How to Review Your Leadership Style, by Enneagram Type

Goals, purpose, success – all words associated with what you do, how you do it, and why you do it. Although their meaning is unique, the necessity to measure them is universal. Learning how to review your leadership style through the lens of your Enneagram type transforms the way you lead.

Type 1: The Reformer

Of all the Enneagram types, you are most drawn to self-evaluation. Both as a strength and a weakness, your focus naturally seeks perfection in yourself and the world around you. As you intentionally step into the process of self-review, do so carefully with an ample dose of grace.

Reviewing Your Type 1 Leadership Style

  1. Overwhelm your Inner Critic by celebrating your success. In what areas did you excel this year?
  2. How were your thoughts, decisions, and stances challenged this year? Think about trusted peers and associates, were there times when their differing views offered similar or better results than yours?
  3. As you consider how your time and energy were spent over the last year, which time and energy investments were most exciting? Looking back, in which areas do you wish time could have been lessened?
Photo By Isaac Owens On Unsplash
Photo By Isaac Owens On Unsplash

Type 2: The Helper

Much of your time, energy, and emotional capacity is given to others. Your compassion and empathy bolster others, while at times depleting your reserves. As you consider the way you lead others, remember that you lead best when you are your best.

Reviewing Your Type 2 Leadership Style

  1. Celebrate yourself. When did you choose yourself over the last year? How did you feel in those moments?
  2. Considering your time, energy, and emotional capacity, what types of boundaries helped or may have helped you navigate professional relationships more successfully?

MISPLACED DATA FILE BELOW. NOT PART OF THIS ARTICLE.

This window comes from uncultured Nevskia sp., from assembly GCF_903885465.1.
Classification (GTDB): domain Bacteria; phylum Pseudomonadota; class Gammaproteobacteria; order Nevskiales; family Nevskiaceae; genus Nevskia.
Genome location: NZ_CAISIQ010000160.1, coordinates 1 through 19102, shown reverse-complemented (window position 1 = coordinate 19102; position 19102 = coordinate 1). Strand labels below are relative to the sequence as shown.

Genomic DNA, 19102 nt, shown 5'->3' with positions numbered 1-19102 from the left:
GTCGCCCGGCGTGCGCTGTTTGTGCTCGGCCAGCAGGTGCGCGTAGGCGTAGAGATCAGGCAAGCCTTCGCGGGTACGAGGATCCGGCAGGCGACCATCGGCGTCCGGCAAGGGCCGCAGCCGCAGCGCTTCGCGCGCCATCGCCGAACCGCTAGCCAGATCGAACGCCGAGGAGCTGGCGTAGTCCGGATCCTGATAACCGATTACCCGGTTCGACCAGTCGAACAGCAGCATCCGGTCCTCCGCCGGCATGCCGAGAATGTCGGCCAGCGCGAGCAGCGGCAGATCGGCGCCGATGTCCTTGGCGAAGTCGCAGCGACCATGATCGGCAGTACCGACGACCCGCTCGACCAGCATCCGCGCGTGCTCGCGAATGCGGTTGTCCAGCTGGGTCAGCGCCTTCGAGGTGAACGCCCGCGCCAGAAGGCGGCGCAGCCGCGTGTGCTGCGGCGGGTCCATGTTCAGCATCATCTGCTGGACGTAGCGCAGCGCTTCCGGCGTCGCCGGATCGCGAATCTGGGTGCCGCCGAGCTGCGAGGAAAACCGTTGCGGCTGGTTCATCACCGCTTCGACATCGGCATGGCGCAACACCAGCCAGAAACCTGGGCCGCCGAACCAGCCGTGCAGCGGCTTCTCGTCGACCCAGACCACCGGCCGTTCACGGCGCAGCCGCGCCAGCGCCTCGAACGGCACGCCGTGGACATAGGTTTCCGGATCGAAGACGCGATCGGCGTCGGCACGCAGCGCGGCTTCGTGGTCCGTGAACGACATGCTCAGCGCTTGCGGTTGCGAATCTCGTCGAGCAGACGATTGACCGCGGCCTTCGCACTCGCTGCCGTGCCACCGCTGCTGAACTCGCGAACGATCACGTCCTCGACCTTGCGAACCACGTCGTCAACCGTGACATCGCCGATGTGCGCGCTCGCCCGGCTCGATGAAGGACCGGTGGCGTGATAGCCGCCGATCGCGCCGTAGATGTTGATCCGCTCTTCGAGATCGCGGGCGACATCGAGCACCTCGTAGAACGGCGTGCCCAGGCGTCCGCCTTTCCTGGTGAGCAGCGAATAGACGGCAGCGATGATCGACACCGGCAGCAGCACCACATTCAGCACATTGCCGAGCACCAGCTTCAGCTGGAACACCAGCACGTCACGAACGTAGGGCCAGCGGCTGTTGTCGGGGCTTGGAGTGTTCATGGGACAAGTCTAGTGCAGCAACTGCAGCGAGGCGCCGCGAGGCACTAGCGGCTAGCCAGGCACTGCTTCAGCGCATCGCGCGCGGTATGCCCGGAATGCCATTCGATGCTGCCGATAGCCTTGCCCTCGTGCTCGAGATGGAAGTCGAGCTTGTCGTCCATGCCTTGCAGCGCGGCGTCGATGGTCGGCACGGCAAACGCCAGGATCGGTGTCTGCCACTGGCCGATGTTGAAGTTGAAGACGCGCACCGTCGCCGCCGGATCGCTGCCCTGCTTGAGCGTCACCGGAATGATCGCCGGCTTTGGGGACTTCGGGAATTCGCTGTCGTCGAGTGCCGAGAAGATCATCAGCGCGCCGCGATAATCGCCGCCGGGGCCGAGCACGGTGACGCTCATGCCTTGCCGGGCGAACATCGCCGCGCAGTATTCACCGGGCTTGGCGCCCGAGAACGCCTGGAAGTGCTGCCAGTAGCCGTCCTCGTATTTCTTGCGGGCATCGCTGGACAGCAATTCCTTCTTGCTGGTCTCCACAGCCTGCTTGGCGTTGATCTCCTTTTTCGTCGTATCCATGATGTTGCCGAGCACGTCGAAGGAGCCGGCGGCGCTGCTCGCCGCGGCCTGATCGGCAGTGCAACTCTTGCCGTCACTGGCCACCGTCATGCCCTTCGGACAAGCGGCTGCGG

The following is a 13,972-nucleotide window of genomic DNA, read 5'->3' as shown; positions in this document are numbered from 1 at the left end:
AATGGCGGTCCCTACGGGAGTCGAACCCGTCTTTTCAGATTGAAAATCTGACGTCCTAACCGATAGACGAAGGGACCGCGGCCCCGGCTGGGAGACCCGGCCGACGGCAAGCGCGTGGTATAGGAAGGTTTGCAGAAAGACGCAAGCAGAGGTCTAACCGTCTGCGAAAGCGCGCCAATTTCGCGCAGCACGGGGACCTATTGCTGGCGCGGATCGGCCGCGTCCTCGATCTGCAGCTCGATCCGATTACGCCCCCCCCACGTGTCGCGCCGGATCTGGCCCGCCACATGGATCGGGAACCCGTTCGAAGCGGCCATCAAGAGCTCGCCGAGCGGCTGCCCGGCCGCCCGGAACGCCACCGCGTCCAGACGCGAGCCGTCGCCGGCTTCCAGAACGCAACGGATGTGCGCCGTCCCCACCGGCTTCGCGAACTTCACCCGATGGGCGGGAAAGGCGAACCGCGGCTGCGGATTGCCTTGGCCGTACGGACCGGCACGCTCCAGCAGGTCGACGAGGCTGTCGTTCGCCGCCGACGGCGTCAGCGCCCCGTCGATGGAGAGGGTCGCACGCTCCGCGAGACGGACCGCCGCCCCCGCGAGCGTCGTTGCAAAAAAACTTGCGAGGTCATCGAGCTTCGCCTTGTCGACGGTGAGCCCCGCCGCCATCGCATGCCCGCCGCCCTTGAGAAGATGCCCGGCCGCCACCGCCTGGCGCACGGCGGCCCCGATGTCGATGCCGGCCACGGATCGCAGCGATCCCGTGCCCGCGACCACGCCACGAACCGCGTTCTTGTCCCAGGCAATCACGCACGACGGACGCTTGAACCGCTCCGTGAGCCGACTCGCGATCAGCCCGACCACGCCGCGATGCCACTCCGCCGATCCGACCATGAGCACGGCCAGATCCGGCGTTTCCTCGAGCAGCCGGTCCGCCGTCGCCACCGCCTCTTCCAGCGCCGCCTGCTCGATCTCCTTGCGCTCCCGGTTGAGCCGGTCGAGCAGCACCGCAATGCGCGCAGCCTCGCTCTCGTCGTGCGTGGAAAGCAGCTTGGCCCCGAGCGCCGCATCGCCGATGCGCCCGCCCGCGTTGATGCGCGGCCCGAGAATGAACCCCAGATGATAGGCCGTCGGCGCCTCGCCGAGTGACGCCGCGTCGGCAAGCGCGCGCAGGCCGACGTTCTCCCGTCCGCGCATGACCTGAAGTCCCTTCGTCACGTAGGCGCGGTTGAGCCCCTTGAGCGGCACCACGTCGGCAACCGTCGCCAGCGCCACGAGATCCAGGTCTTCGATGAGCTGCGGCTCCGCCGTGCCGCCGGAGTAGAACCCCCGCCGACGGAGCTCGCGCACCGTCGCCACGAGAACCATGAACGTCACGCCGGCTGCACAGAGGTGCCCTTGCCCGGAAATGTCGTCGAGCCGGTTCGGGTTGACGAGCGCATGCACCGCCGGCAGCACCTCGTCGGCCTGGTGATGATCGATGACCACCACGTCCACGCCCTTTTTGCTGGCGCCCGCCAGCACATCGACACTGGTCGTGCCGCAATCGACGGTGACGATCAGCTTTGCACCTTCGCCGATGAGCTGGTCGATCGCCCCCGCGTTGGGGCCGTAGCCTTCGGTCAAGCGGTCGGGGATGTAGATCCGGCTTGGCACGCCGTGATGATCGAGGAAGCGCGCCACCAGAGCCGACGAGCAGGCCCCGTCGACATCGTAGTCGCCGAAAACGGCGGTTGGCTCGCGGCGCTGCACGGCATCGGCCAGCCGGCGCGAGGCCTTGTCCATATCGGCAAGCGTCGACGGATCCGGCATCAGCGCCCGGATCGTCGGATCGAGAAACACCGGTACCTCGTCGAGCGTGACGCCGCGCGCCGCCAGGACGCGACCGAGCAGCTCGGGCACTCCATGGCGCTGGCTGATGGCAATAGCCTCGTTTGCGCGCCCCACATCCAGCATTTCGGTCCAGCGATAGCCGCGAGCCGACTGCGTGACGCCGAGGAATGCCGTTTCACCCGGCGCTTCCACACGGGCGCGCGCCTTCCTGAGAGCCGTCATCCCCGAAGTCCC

3. How have your interactions with those closest to you changed? When others struggle, how do you react as a leader? Were there instances when you wish you had reacted differently?

Type 3: The Achiever

You are not just what you do. You are not just a title or accolade. Measuring your success as a leader requires you to dive deeper into why and how you lead. As difficult as this may seem, take time to slowly consider how you impacted those around you in the last year.

Reviewing Your Type 3 Leadership Style

  1. Examine your calendar. How much blank space exists? Have you intentionally given time for rest? Being physically depleted doesn’t serve anyone well.
  2. How have you championed your peers and associates in the last year? Who has benefited from your encouragement? In the year ahead, who would you like to encourage?
  3. In what ways have you grown and changed that others may not notice?
Photo By Rawpixel On Unsplash
Photo By Rawpixel On Unsplash

Type 4: The Individualist

In the pursuit of authenticity, a significant portion of your efforts may have already been spent comparing yourself to others. Building an atmosphere where individuality and excellence exist for everyone requires you to appreciate your unique personality.

Reviewing Your Type 4 Leadership Style

  1. Describe yourself and those with whom you work. How does each individual fulfill a vital role in your team?
  2. When have you felt most insecure about your abilities over the last year? What caused those feelings?
  3. When did you feel most authentic? When operating as the truest version of yourself, in what unique ways are you able to influence those around you?

Type 5: The Thinker

There is little doubt that you haven’t learned new things this year or deepened your understanding of topics connected to your work. Balancing your internal focus with the external expectations of leadership is an ongoing challenge as you grow professionally.